Hong Kong taxi drivers push for fare increase as costs rise
Urban taxis are seeking a HK$2 flag-fall fare increase, as they say inflation has made it harder for them to make ends meet.
They are also hoping to increase the fare by 10 cents for every extra 200 metres. The taxi unions will meet the Transport Department this month to discuss the proposed rise.
New Territories cabbies said they would follow suit if the applications were successful.
Lai Ming-hung, of the Taxi and Public Light Bus Concern Group, said all taxi unions had basically agreed that a fare rise was needed, as operation, maintenance and insurance costs had increased 6.9 per cent for every nine kilometres they travelled.
Passengers currently pay HK$1.50 for every 200 metres after the flag fall until the chargeable amount reaches HK$72.50. While some unions are seeking to raise 10 cents for every metre for short-haul passengers, others said they want the increase applied to any distance.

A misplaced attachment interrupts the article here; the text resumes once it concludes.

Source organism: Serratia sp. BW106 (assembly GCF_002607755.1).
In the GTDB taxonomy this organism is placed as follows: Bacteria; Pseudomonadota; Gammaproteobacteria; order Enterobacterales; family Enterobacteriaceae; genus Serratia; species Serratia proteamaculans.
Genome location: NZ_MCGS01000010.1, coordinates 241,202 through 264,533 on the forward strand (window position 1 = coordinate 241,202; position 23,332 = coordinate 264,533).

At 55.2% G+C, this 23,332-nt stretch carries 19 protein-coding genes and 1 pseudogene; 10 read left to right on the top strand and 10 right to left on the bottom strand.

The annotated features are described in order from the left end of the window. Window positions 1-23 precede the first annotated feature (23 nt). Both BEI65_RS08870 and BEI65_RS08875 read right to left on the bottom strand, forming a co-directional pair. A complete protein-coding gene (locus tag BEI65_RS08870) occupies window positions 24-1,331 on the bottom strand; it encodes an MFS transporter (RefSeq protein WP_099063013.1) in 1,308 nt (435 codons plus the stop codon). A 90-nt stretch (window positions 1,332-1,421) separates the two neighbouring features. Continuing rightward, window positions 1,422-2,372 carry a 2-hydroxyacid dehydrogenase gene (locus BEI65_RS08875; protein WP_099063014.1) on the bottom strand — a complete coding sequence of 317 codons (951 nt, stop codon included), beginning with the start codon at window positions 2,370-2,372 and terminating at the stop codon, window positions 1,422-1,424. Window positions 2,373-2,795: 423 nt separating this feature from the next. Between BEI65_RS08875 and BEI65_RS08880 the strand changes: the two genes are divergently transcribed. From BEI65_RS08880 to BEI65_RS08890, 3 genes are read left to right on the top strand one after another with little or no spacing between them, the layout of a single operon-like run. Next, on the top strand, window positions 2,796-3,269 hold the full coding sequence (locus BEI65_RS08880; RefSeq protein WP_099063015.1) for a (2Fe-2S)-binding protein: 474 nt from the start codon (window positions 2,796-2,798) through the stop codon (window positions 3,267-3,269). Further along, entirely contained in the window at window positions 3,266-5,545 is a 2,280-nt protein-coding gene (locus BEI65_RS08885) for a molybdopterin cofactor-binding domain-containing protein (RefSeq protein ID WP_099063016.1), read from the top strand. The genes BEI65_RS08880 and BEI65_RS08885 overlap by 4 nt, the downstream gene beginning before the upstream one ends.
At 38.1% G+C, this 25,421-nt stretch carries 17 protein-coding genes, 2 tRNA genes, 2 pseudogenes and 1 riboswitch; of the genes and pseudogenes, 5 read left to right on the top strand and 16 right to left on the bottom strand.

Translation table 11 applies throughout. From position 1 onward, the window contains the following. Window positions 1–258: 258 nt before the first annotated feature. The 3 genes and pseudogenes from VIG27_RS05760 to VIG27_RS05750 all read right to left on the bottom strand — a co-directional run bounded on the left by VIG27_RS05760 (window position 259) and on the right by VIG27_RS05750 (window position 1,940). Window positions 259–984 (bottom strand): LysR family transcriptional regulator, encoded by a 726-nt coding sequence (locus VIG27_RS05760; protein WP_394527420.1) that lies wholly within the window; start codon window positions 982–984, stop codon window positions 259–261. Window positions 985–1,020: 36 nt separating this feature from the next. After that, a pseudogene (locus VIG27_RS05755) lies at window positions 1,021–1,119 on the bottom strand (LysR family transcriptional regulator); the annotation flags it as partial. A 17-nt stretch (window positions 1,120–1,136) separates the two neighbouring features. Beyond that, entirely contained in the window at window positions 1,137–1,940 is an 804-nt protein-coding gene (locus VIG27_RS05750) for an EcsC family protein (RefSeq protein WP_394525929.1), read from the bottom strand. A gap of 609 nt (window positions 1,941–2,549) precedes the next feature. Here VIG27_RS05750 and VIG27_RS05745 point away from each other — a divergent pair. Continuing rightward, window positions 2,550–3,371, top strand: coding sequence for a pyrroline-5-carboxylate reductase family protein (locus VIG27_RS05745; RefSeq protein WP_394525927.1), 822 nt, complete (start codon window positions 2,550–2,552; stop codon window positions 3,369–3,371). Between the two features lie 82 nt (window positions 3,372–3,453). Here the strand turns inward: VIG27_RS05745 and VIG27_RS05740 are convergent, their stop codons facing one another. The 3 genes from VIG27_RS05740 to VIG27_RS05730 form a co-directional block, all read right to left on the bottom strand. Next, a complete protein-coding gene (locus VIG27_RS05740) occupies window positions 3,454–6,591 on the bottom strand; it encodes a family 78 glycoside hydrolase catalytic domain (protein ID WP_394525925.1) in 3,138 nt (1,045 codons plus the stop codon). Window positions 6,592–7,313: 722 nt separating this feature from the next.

Lai Hoi-ping, of Hong Kong Taxi Association, said cabbies were earning about HK$300 after costs for every 12-hour shift. "But HK$300 now is not the same as HK$300 last year," he said. "If we stick to the current fare, it would be very hard for us to make ends meet."
Rents for cabs had also increased by HK$20 every shift last year, although their fare increase attempts were not successful.
Wong Wing-chung, of the Northwest Area Taxi Drivers and Operators Association, said cabbies in the New Territories felt under pressure to raise fares, but would wait until the urban taxis had successfully done that.
"We need to keep the discrepancies in fares," he said. "I don't understand how the lawmakers turn down our applications every time. They had a pay rise. Our living costs were increasing as well."
In March last year, 15 urban taxi groups - drivers and owners - submitted an application for fare rises to the Transport Department, just nine months after the last increase in July 2010, when the flag fall rose from HK$18 to HK$20. The application was turned down by Legco.